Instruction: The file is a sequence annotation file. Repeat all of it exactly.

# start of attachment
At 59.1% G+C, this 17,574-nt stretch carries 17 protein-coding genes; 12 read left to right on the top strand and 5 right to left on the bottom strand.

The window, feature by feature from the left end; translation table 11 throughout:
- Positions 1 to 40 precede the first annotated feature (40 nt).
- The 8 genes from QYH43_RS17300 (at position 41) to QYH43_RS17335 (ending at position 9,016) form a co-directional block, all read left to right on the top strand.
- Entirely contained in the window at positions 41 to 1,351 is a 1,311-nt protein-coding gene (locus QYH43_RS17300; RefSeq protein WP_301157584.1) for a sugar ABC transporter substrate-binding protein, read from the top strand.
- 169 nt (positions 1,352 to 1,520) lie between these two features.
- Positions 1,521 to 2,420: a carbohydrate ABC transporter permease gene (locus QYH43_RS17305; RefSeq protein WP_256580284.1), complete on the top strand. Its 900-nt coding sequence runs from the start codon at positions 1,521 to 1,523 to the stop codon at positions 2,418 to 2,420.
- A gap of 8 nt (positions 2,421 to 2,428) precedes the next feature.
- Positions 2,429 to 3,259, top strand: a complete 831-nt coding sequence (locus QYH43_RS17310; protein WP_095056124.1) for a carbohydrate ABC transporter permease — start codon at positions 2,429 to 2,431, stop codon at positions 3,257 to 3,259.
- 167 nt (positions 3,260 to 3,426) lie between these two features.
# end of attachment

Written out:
At 59.1% G+C, this 17,574-nt stretch carries 17 protein-coding genes; 12 read left to right on the top strand and 5 right to left on the bottom strand.

The window, feature by feature from the left end; translation table 11 throughout:
- Positions 1 to 40 precede the first annotated feature (40 nt).
- The 8 genes from QYH43_RS17300 (at position 41) to QYH43_RS17335 (ending at position 9,016) form a co-directional block, all read left to right on the top strand.
- Entirely contained in the window at positions 41 to 1,351 is a 1,311-nt protein-coding gene (locus QYH43_RS17300; RefSeq protein WP_301157584.1) for a sugar ABC transporter substrate-binding protein, read from the top strand.
- 169 nt (positions 1,352 to 1,520) lie between these two features.
- Positions 1,521 to 2,420: a carbohydrate ABC transporter permease gene (locus QYH43_RS17305; RefSeq protein WP_256580284.1), complete on the top strand. Its 900-nt coding sequence runs from the start codon at positions 1,521 to 1,523 to the stop codon at positions 2,418 to 2,420.
- A gap of 8 nt (positions 2,421 to 2,428) precedes the next feature.
- Positions 2,429 to 3,259, top strand: a complete 831-nt coding sequence (locus QYH43_RS17310; protein WP_095056124.1) for a carbohydrate ABC transporter permease — start codon at positions 2,429 to 2,431, stop codon at positions 3,257 to 3,259.
- 167 nt (positions 3,260 to 3,426) lie between these two features.